When the construction giant Carillion collapsed earlier this year it emerged that the company went under, leaving liabilities of around £7bn. Observers questioned why the company’s problems were not spotted sooner. But the subject soon turned to pensions when it emerged that £2.6bn of that staggering sum was estimated to be a liability to the company pension schemes.
The implications for employee pension arrangements from corporate failures like Carillion’s and others, such as BHS, have made the management of pensions front-page news. Demand among commentators is that company directors should be accountable as stewards of employee pensions, just as much as they consider themselves captains of industry.
The government has taken that message to heart. Carillion went bust in January and, though it wasn’t the only spur for change, in March the Department for Work and Pensions published a white paper notable for its hard line. The proposals, closely followed by a consultation which ran until mid-August, raised eyebrows.
In the proposals, there are new powers for the Pensions Regulator to impose punitive fines on those who “deliberately put their pensions scheme at risk”; the introduction of a new criminal offence to punish those guilty of “wilful or grossly reckless behaviour” in relation to a pension scheme; and new obligations to notify the Pensions Regulator and pension scheme trustees about planned corporate activity.
The proposals crystallised into policy the argument, long-made by many, for a tougher approach to making board directors answerable for company pensions and comes as a significant extension of the regulator’s current powers. Though the final legislation is yet to be published, the environment for company directors will undoubtedly change, according to John Gordon, counsel, and Adam Levitt, partner, at City law firm Ashurst.
“Directors of companies that sponsor defined-benefit schemes have entered an uncharted minefield,” says Gordon. “They need to be careful where they step because there is currently no map to guide them.”
There are two questions observers are asking. The first is whether the system of punitive fines will be brought in retrospectively, applying to events since the publication of the white paper earlier this year. Secondly, there is a lack of clear guidelines as to what may constitute “wilful or grossly reckless behaviour” in relation to the proposed criminal sanction.
A key change in the newly proposed regime is a broadening of the scope of who can be targeted. John Gordon points out that while, in theory, action against individual directors is possible under today’s regulation, in practice it rarely happens. Directors will be much more at risk under the new plans.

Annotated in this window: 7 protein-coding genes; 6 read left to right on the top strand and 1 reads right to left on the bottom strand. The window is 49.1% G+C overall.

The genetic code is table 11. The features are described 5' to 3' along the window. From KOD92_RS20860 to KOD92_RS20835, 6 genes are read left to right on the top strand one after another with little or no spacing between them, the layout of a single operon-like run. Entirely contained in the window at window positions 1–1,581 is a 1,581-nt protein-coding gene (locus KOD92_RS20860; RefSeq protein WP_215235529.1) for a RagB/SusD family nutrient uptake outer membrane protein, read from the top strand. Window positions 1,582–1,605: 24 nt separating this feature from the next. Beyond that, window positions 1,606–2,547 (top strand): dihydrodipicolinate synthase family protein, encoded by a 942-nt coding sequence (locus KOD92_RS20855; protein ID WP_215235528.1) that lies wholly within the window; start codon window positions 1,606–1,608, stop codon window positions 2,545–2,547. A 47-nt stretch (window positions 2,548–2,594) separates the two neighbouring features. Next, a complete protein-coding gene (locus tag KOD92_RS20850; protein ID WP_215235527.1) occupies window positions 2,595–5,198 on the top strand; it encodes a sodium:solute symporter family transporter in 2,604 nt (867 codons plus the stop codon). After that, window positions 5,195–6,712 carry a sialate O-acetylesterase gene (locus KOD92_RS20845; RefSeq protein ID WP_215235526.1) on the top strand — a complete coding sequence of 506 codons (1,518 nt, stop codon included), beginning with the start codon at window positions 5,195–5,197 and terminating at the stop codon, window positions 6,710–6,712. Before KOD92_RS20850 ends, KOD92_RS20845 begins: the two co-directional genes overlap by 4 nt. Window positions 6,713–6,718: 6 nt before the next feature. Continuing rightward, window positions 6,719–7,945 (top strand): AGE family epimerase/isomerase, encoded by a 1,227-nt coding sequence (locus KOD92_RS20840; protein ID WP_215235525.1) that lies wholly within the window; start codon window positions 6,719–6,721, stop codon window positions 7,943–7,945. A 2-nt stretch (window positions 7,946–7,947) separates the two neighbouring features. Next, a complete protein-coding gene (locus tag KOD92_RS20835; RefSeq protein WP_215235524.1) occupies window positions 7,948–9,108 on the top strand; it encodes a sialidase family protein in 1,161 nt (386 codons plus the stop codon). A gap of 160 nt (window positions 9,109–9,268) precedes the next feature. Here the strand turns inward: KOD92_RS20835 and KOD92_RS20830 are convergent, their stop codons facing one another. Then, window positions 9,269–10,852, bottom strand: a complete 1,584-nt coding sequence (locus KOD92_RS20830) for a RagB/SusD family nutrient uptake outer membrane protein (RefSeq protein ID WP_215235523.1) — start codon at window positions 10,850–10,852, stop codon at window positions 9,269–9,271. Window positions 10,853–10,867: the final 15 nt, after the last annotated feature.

When the new proposals are implemented, as everyone expects, the regulator will be looking to see how significant corporate policy decisions made in the boardroom affect the position of pension schemes. “What we expect the regulator to be looking for is whether actions taken at a corporate level have the effect of worsening the position of the pension scheme,” Gordon says.
One headline corporate action under the microscope is the payment of dividends, and whether deciding to pay them damages a company’s ability to support a pension scheme. It is no coincidence that one of the big concerns to emerge from events at Carillion is how the company managed to build such huge liabilities throughout 2017, yet still pay a record dividend of £79m in June the same year.
Indeed, the government’s white paper on protecting pensions makes frequent mention of dividends, pointing out that the regulator can already encourage, or require, an employer to reduce payments “if a scheme is not being treated fairly compared to other stakeholders”. Combine that power with the regulator’s parallel ability to investigate corporate activity going back six years and the proposed new punishments take on a new meaning.
However, dividend payments are not the only boardroom decisions that can cause implications for pensions. “We are entering a world where directors should be concerned before making any substantial dividend payment, refinancing, securitisation, returning capital to shareholders, and acquisitions and disposals in general,” says John Gordon.